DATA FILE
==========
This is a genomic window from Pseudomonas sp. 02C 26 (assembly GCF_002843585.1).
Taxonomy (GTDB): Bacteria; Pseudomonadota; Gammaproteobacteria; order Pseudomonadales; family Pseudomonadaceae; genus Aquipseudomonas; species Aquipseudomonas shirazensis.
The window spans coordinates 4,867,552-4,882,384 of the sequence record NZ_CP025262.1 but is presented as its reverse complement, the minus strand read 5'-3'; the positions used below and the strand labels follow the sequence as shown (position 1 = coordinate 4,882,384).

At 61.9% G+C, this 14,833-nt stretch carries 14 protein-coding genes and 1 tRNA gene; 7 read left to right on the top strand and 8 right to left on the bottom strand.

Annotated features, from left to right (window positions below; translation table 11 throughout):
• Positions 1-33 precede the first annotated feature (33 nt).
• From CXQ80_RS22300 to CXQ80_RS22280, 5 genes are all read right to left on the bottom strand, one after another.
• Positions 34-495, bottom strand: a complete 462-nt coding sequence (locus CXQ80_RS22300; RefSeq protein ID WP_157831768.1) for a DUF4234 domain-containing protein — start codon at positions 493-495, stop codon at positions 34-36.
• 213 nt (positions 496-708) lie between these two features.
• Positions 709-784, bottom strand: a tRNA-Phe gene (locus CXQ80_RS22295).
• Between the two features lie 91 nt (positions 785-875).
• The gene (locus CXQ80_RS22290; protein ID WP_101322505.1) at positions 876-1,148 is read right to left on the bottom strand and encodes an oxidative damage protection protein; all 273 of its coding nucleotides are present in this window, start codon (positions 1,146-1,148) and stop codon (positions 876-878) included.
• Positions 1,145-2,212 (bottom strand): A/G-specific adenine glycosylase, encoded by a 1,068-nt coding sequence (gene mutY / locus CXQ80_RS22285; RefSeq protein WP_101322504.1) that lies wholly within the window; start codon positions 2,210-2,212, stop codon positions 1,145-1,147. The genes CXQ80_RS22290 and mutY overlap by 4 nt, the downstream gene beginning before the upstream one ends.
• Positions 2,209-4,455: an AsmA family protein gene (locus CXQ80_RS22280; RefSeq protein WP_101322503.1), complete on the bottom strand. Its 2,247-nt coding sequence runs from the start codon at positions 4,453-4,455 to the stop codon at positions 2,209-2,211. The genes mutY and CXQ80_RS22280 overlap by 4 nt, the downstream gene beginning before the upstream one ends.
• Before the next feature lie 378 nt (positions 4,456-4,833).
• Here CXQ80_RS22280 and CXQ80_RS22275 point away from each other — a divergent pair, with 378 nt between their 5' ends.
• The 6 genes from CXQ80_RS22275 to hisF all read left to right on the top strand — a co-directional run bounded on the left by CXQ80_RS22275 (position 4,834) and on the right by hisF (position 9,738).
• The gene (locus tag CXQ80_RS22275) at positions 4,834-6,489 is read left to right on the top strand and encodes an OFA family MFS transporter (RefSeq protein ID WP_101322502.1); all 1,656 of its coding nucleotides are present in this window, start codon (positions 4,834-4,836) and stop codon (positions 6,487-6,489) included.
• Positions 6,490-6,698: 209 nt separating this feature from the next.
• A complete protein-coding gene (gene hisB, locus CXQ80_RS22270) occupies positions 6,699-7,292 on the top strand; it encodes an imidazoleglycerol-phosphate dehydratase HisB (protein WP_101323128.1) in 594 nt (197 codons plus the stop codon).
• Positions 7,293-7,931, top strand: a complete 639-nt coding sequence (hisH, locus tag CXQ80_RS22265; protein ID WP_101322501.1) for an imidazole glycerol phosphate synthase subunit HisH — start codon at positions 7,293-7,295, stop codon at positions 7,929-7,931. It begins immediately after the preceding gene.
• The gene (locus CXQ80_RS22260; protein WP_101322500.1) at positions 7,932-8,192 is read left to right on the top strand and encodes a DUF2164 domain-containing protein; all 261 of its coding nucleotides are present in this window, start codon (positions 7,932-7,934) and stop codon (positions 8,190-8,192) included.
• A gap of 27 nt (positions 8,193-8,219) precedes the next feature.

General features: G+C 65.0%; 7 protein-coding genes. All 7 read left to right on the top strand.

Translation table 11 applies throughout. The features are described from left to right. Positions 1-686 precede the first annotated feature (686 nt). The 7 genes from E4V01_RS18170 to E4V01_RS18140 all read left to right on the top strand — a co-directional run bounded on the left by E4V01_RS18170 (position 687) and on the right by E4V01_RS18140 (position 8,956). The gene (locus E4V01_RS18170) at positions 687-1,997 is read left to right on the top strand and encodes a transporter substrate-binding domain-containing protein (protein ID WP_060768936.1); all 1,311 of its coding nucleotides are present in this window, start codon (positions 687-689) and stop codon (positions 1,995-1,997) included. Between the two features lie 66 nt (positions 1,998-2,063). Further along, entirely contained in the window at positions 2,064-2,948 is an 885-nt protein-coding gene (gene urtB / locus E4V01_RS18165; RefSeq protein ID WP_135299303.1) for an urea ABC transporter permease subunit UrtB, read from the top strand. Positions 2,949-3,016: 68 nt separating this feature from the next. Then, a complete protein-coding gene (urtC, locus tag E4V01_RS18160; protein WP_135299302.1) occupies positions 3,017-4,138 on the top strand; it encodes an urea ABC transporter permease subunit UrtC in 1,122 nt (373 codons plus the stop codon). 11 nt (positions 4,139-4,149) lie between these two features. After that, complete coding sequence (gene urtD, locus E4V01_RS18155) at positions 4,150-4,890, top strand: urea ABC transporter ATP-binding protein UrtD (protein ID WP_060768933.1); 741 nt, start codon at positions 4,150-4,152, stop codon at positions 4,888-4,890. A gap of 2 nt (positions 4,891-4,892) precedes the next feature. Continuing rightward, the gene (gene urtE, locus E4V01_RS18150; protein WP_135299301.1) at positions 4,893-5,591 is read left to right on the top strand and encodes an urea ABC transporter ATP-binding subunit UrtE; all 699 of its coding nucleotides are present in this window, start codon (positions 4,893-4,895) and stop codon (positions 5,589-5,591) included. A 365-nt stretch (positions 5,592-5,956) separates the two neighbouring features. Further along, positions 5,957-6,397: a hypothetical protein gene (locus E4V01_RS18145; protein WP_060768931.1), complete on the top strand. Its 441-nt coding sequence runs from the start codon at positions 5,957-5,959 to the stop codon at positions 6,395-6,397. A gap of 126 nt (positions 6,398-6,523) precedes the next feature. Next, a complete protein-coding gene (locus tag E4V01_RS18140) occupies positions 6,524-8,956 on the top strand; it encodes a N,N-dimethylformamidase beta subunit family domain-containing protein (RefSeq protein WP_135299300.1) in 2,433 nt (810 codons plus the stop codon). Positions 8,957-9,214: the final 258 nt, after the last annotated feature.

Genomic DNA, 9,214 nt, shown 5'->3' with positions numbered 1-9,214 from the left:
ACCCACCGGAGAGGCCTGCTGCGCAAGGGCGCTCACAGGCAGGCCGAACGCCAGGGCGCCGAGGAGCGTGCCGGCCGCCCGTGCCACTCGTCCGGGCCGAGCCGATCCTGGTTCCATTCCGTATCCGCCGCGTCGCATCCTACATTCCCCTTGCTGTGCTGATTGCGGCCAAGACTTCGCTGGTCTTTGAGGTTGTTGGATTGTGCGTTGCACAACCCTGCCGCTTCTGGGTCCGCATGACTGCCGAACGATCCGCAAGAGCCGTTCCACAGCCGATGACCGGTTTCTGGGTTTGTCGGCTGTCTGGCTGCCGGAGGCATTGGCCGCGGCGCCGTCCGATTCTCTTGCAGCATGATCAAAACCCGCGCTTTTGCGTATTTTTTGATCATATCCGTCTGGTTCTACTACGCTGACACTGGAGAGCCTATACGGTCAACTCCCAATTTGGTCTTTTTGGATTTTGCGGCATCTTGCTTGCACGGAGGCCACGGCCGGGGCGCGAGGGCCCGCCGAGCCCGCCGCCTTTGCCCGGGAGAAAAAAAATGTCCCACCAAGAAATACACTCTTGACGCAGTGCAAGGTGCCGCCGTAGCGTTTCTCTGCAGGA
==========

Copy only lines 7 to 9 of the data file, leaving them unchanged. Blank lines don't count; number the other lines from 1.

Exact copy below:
• From CXQ80_RS22300 to CXQ80_RS22280, 5 genes are all read right to left on the bottom strand, one after another.
• Positions 34-495, bottom strand: a complete 462-nt coding sequence (locus CXQ80_RS22300; RefSeq protein ID WP_157831768.1) for a DUF4234 domain-containing protein — start codon at positions 493-495, stop codon at positions 34-36.
• 213 nt (positions 496-708) lie between these two features.